OKCPS superintendent, lawmaker, teachers to participate in ‘walk-in’ at metro school: The superintendent of Oklahoma’s biggest school district, a state lawmaker and hundreds of teachers, parents and students will hold a “walk-in” Thursday in Oklahoma City. Members of the walk-in will join together to call for increases in school funding and high quality public education in Oklahoma City. Oklahoma City Public Schools Superintendent Aurora Lora, Representative Jason Dunnington, OKC-American Federation of Teachers President Benjamin Bax will be joined by teachers and students during the 7 a.m. walk-in at U.S. Grant High School [FOX25]. Oklahoma leads the nation for the largest cuts to general school funding since the start of the recession [OK Policy].

Broken Arrow parents, students learn about options for accommodating growth at Oklahoma’s largest high school: Broken Arrow Public Schools officials working to develop a long-term plan to accommodate a large and growing student population at the district’s high school presented three models under consideration to parents, students and others at a forum Wednesday evening. About 60 people attended the forum at the Broken Arrow Performing Arts Center, which followed a forum on Tuesday that about 100 people attended at Centennial Middle School [Tulsa World].

Rural health care realities: Donald versus Hillary is an entertaining presidential race, but I’m more concerned with elections for state offices. When we go to the polls Nov. 8, we can either vote to continue on the downward path that Oklahoma is on or we can vote to improve state health care. Instead of just voting for candidates from one political party, vote for the candidates who are best for Oklahoma, regardless of party. We’ve seen a decline in state revenue over the last several years, and we’ve seen legislators unprepared to deal with the resulting economic crisis. State health care is also in a crisis, and those same legislators also seem unprepared to deal with it [Landon Hise / Journal Record]. Rejecting federal funds to expand health care is devastating rural hospitals [OK Policy].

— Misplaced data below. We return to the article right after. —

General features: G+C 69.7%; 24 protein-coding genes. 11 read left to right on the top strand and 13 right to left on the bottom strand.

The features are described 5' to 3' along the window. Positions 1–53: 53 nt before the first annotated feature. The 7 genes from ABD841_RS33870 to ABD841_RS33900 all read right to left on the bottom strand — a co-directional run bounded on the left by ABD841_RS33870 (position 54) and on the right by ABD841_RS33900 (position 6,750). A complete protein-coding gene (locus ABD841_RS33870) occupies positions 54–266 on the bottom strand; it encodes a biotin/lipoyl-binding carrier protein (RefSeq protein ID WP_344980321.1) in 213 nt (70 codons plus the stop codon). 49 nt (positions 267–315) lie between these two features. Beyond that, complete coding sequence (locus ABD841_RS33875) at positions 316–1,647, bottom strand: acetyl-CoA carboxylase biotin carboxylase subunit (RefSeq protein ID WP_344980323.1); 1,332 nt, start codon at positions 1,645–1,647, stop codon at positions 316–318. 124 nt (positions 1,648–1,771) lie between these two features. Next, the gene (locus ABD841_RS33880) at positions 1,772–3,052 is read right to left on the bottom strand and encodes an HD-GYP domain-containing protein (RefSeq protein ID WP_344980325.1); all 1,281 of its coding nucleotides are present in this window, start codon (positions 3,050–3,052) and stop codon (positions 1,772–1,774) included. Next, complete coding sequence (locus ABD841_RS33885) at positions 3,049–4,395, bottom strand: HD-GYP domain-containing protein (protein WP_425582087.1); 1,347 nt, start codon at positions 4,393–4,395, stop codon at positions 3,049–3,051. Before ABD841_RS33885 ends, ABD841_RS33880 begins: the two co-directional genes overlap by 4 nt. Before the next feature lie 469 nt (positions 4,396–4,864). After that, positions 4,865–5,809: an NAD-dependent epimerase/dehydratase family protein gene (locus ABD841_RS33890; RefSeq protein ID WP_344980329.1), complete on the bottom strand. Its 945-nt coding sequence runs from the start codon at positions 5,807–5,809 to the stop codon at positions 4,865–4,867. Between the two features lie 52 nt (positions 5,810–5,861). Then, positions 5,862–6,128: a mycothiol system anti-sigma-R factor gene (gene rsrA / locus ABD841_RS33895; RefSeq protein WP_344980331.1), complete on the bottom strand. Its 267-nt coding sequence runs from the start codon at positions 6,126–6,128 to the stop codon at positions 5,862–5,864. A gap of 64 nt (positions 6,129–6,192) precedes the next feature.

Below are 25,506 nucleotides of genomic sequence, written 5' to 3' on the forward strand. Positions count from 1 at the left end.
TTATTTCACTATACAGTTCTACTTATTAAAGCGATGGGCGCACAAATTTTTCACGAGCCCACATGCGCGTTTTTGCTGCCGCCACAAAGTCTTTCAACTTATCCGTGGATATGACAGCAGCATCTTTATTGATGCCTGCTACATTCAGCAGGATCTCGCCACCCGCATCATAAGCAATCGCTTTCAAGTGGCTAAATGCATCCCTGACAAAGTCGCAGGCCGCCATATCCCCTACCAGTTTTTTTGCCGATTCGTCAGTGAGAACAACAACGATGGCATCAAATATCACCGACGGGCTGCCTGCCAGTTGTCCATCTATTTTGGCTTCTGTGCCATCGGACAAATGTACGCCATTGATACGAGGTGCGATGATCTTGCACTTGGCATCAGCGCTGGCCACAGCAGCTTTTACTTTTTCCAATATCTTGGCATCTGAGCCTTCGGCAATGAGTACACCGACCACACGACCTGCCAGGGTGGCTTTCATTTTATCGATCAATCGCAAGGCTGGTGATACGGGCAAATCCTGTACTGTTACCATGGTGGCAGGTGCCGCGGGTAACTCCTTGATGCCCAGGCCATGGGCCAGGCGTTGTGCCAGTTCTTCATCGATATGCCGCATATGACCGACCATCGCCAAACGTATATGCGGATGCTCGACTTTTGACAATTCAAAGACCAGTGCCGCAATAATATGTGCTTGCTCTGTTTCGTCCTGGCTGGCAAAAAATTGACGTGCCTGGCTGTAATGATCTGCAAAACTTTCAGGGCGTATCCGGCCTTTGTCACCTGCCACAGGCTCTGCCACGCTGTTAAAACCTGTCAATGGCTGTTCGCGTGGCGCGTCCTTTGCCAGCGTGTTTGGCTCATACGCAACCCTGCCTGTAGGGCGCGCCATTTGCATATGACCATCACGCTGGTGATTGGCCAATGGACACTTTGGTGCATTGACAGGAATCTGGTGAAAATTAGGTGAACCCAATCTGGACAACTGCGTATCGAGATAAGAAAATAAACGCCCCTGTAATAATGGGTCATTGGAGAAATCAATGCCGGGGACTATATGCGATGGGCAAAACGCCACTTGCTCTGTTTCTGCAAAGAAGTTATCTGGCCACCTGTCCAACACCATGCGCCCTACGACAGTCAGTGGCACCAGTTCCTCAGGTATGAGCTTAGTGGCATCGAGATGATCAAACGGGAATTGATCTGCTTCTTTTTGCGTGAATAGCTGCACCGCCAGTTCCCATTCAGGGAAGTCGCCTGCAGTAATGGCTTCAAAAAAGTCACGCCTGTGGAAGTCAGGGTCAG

Vinita hospital board ready to sell to Saint Francis Health System: Saint Francis Health System appears poised to purchase Craig General Hospital in Vinita and its affiliated clinics. The Craig General Hospital Board approved a purchase agreement with Saint Francis last month. “We as a board are committed to maintaining access to health care for our community,” said Eddy Allensworth, a hospital trustee. “We believe the success of the hospital and the health of the community go hand in hand. A sale to Saint Francis would be a positive step for maintaining access to health care in our area.” [Tulsa World]

Creek Nation lays off 123 health employees, 55 others transferred: Facing a multimillion-dollar budget shortfall, the Muscogee (Creek) Nation Department of Health closed out fiscal year 2016 by cutting its workforce by 15 percent. A Creek Nation spokesman confirmed that 123 health-care employees were laid off Friday, with 55 more transferred to other positions within the tribe as part of a reorganization to balance the department’s budget [Tulsa World].

Some 33,000 Oklahomans may be missing out on Obamacare tax credits: Some 33,000 Oklahomans who buy individual health insurance are missing out on tax credits they would get if they bought their policies on, according to new analysis released Tuesday by the federal government. Among American consumers who bought individual policies on health, as well as offline, more than 70 percent would qualify for tax credits, said Sylvia M. Burwell, secretary of the U.S. Department of Health and Human Services. Moreover, qualifiers usually can buy policies with monthly premiums of less than $75, Burwell said [NewsOK].